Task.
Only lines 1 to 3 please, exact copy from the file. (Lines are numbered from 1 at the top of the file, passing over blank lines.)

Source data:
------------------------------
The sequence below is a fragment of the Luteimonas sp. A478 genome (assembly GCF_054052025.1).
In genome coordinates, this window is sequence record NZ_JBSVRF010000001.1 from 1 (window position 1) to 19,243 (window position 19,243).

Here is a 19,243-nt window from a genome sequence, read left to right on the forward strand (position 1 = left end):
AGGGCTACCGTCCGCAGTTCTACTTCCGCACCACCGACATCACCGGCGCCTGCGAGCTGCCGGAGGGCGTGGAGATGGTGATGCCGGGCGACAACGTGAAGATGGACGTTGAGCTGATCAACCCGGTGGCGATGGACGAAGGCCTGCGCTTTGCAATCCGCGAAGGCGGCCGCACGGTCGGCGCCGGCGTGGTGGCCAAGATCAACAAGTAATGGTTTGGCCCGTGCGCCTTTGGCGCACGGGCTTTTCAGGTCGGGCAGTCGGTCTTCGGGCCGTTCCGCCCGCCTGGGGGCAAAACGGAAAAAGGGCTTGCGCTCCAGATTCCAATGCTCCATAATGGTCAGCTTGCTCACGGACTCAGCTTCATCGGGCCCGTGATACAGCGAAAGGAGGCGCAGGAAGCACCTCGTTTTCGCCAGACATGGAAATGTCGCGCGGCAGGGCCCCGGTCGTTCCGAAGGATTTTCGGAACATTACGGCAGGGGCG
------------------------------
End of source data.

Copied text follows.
The sequence below is a fragment of the Luteimonas sp. A478 genome (assembly GCF_054052025.1).
In genome coordinates, this window is sequence record NZ_JBSVRF010000001.1 from 1 (window position 1) to 19,243 (window position 19,243).

Here is a 19,243-nt window from a genome sequence, read left to right on the forward strand (position 1 = left end):